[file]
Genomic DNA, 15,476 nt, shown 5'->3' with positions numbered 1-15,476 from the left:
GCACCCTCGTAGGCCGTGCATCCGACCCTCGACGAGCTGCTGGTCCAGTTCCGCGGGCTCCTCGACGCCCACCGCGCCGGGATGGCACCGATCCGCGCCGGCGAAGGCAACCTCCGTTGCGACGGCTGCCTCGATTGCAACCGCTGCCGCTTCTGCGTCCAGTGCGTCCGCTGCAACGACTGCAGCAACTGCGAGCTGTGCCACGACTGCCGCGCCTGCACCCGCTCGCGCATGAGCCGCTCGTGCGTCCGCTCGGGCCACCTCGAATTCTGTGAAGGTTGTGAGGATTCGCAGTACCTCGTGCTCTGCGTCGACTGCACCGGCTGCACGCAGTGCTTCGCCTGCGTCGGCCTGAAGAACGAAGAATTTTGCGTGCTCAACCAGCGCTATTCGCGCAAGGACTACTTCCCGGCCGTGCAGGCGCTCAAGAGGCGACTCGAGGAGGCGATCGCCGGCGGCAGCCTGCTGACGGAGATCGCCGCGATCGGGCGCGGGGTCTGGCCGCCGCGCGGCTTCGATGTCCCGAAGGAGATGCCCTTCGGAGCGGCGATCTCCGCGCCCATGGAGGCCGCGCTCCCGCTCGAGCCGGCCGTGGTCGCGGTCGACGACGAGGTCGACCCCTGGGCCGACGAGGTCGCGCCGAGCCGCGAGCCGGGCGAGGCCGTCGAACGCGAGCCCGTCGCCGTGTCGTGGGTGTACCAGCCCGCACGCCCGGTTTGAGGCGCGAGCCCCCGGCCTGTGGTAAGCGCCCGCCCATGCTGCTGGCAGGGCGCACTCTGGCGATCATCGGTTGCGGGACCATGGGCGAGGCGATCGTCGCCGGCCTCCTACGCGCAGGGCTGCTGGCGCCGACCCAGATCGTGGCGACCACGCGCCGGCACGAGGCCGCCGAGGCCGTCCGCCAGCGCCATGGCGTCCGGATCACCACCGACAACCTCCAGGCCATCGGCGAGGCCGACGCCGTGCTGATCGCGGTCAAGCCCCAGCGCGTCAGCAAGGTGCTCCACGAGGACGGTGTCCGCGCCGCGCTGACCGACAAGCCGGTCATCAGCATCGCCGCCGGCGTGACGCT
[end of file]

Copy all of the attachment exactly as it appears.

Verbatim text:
Genomic DNA, 15,476 nt, shown 5'->3' with positions numbered 1-15,476 from the left:
GCACCCTCGTAGGCCGTGCATCCGACCCTCGACGAGCTGCTGGTCCAGTTCCGCGGGCTCCTCGACGCCCACCGCGCCGGGATGGCACCGATCCGCGCCGGCGAAGGCAACCTCCGTTGCGACGGCTGCCTCGATTGCAACCGCTGCCGCTTCTGCGTCCAGTGCGTCCGCTGCAACGACTGCAGCAACTGCGAGCTGTGCCACGACTGCCGCGCCTGCACCCGCTCGCGCATGAGCCGCTCGTGCGTCCGCTCGGGCCACCTCGAATTCTGTGAAGGTTGTGAGGATTCGCAGTACCTCGTGCTCTGCGTCGACTGCACCGGCTGCACGCAGTGCTTCGCCTGCGTCGGCCTGAAGAACGAAGAATTTTGCGTGCTCAACCAGCGCTATTCGCGCAAGGACTACTTCCCGGCCGTGCAGGCGCTCAAGAGGCGACTCGAGGAGGCGATCGCCGGCGGCAGCCTGCTGACGGAGATCGCCGCGATCGGGCGCGGGGTCTGGCCGCCGCGCGGCTTCGATGTCCCGAAGGAGATGCCCTTCGGAGCGGCGATCTCCGCGCCCATGGAGGCCGCGCTCCCGCTCGAGCCGGCCGTGGTCGCGGTCGACGACGAGGTCGACCCCTGGGCCGACGAGGTCGCGCCGAGCCGCGAGCCGGGCGAGGCCGTCGAACGCGAGCCCGTCGCCGTGTCGTGGGTGTACCAGCCCGCACGCCCGGTTTGAGGCGCGAGCCCCCGGCCTGTGGTAAGCGCCCGCCCATGCTGCTGGCAGGGCGCACTCTGGCGATCATCGGTTGCGGGACCATGGGCGAGGCGATCGTCGCCGGCCTCCTACGCGCAGGGCTGCTGGCGCCGACCCAGATCGTGGCGACCACGCGCCGGCACGAGGCCGCCGAGGCCGTCCGCCAGCGCCATGGCGTCCGGATCACCACCGACAACCTCCAGGCCATCGGCGAGGCCGACGCCGTGCTGATCGCGGTCAAGCCCCAGCGCGTCAGCAAGGTGCTCCACGAGGACGGTGTCCGCGCCGCGCTGACCGACAAGCCGGTCATCAGCATCGCCGCCGGCGTGACGCT